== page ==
Peter Horne

I have worked for over 30 years in product and technology development in the financial services industry, and have worked in Australia, the USA, and Hong Kong. I have held senior positions at large financial services and banking firms, and was CEO of a listed Australian company.

In 2009 I decided to leave corporate life to follow my true passion, which is working on complex computer software and the development of financial and cryptocurrency systems. I also advise and publish on strategy and cybersecurity, and in 2015 I was credited by the New York Times for discovering the Lenovo Superfish Spyware. I am now based in Australia with Horyzon, and continue as a Research and Development Associate with Northfield Information Systems.

I hold a B.Sc. (Hons) from the University of New South Wales.

Recent Publications

The Cryptocore Forms Communities

January 2024

An essay looking at tech privacy and the crypto movement.


2023 Crypto Review

Northfield Client Newsletter, December 2023

A wry look back for clients on all things Crypto in 2023.


Prepare for Change

NRI/Ausiex Research Paper - 2023

In this paper I present data to show the intergenerational change that the financial services industry is facing over the next 5 years. While the data is from Australia, the theme is global.


Cryptocurrency meets OFAC in 2022

Northfield Client Newsletter, December 2022

The idea that crypto is a wild land of no regulations is talking off an old and wrong script. However it is still true to say that crypto still offers some interesting and new mechanisms for bad actors to operate, and these are exercising the regulators in new ways. And so the focus of this note is about some interesting developments in the way the USA is addressing these problems through the U.S. Department of the Treasury’s Office of Foreign Assets Control (OFAC).


DeFi: The Financial Fabric of the Metaverse

The Journal of Performance Measurement. Summer 2022.

Decentralized Finance, known colloquially in the cryptocurrency community as “DeFi,” has been promoted as a form of finance that will replace traditional finance, or “TradFi” as described by the same community. The purpose of this paper is to look through the various claims to understand the technology and financial processes that underpin the DeFi phenomenon and separate the hyperbole from the true innovations so the reader can see what may be enduring and worth a professional’s time to understand. The paper concludes that while there are important ideas starting to emerge from the DeFi phenomenon, there is also a lot of risk and very little that a prudent investor would consider as opportunities worth pursuing at this time. DeFi is the financial system of the metaverse, and while that’s innovative, it is not a replacement of, nor an asset in, the traditional financial system.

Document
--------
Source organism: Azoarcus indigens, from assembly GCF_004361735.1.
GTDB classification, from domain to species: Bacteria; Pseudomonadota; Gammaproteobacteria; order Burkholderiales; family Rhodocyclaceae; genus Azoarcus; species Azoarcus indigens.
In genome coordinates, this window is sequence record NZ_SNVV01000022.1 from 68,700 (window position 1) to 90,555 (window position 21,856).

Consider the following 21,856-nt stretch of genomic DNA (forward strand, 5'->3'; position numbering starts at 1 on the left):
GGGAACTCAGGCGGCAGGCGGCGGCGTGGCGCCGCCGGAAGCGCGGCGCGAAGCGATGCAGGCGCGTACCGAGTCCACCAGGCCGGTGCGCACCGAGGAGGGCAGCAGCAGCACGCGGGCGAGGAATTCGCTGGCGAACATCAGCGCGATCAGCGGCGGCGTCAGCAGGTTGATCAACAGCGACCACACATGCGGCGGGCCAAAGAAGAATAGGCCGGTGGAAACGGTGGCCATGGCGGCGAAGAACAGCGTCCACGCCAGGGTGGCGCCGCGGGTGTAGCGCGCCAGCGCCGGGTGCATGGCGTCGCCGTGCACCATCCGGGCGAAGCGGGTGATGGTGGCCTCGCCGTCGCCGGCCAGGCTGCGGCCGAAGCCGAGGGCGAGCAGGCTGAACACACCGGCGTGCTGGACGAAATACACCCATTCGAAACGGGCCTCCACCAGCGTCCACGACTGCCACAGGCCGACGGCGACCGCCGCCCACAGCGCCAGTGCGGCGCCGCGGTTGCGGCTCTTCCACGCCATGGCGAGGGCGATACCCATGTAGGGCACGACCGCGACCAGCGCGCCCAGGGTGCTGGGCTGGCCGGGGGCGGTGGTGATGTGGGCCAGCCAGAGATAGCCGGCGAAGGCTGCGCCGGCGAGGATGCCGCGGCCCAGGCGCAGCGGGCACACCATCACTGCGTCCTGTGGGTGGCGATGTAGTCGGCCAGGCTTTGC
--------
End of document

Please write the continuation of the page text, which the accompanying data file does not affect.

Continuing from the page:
Few People Know...

Profile in the JPM. Spring 2022

Few people will know that I have been programming computers since I was 13 years old.


The Ukraine Crisis Puts the Focus on Crypto

Global Association of Risk Professionals. April 2022

Virtual currencies and DeFi are important enough in capital flows to be taken seriously - and controlled.


Micro and Macroprudential Implications of Cryptocurrencies

Professional Risk Managers International Association (PRMIA) Boston Chapter. December 8, 2021.

Cryptocurrencies - Arriving into reality as fast as they leave it.


Integrated Crypto; And Why That's Good for Investors.

The Journal of Performance Measurement. Winter 2021-2022

Cryptocurrencies have found their way into many investment portfolios and will continue to find their way into many more. The purpose of this paper is to provide a perspective on the history and processes of these unconventional assets to show that their integration into conventional investment and oversight processes makes many of the highlighted dark market risks less relevant to investors, while also making some less discussed or understood technology and governance risks more relevant.


Researcher Discovers Superfish Spyware Installed on Lenovo PCs

New York Times. February 19, 2015

Lenovo, the Chinese tech giant, was shipping PCs with spyware that tracks its customers’ every move online, and renders the computers vulnerable to hackers.